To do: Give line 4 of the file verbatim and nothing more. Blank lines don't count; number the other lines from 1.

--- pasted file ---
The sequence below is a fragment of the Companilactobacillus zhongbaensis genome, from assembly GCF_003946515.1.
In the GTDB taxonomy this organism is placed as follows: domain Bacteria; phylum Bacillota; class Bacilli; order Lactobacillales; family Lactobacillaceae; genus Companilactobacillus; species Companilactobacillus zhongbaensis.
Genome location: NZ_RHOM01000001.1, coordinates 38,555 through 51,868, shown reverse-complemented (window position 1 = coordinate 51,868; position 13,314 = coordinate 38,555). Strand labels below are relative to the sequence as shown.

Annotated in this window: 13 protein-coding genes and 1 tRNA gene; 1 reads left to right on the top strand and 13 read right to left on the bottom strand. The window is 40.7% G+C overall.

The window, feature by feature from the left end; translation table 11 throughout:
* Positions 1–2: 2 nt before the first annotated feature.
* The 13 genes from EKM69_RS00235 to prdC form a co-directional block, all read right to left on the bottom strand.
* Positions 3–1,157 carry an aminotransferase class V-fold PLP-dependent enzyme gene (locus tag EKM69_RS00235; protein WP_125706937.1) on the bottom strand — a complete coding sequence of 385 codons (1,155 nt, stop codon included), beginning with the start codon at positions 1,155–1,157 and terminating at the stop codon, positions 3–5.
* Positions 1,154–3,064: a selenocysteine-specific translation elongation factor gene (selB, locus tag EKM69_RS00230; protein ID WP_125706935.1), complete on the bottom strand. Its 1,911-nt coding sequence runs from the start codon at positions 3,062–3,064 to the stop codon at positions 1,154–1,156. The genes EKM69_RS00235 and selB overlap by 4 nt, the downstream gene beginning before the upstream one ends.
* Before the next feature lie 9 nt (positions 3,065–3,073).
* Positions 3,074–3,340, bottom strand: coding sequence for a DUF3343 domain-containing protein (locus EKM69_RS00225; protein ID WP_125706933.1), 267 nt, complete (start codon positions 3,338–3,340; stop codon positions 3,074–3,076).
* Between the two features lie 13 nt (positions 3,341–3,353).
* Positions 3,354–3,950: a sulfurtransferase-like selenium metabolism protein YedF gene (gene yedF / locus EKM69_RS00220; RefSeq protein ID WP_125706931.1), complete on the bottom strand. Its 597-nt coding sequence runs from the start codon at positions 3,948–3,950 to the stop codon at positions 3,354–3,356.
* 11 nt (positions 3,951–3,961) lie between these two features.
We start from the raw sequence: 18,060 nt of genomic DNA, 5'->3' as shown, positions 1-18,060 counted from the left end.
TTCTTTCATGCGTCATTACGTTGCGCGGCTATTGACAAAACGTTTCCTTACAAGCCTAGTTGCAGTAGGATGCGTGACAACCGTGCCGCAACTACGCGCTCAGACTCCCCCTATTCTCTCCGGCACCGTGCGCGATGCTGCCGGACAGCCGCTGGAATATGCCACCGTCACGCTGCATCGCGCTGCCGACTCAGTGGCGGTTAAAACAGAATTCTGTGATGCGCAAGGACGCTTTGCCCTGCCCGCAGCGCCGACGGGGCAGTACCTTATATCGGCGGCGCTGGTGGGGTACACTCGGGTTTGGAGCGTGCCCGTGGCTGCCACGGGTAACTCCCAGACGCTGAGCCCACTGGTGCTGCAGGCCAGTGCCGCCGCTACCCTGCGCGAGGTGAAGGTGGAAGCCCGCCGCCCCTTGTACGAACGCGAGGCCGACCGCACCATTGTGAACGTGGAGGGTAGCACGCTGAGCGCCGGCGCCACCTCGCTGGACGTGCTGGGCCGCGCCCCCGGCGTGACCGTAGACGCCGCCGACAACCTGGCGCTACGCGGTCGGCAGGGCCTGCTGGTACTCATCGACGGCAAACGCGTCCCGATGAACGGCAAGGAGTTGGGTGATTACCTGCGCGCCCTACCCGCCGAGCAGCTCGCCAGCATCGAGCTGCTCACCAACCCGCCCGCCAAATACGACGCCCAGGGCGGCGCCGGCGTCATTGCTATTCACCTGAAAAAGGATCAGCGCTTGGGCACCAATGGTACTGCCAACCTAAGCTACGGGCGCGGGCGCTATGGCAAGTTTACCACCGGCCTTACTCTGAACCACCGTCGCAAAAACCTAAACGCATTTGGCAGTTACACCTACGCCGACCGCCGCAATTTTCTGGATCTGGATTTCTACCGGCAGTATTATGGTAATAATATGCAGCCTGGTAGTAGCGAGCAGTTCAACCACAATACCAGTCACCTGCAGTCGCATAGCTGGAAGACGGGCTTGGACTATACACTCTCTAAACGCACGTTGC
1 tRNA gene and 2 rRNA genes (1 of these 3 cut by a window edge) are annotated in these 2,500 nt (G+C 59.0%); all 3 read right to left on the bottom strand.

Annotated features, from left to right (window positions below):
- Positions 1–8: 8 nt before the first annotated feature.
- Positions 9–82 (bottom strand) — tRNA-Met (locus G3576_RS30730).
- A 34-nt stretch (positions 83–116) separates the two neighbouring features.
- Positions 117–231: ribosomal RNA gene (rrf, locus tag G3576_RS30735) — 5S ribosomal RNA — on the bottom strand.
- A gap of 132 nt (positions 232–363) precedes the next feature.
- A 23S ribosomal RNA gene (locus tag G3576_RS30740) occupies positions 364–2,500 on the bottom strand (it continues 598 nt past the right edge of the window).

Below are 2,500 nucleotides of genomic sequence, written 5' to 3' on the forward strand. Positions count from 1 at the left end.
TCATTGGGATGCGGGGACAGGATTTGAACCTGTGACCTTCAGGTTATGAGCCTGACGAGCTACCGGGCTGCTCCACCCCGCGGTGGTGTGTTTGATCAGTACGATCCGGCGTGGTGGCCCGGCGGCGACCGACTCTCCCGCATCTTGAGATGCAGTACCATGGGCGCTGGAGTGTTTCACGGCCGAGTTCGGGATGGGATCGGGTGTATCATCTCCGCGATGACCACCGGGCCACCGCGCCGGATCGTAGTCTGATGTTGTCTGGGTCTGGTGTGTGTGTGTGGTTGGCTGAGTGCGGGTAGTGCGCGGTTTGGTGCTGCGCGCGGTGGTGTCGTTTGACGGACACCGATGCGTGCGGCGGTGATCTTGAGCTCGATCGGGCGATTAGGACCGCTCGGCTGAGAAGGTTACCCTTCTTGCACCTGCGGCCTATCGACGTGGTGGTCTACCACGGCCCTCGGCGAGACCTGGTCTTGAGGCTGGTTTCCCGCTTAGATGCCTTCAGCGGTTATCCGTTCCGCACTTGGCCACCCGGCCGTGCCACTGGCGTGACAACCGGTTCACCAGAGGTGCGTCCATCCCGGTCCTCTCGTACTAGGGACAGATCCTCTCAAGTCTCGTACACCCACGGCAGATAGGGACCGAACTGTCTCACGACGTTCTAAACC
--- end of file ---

Annotated in this window: 13 protein-coding genes and 1 tRNA gene; 1 reads left to right on the top strand and 13 read right to left on the bottom strand. The window is 40.7% G+C overall.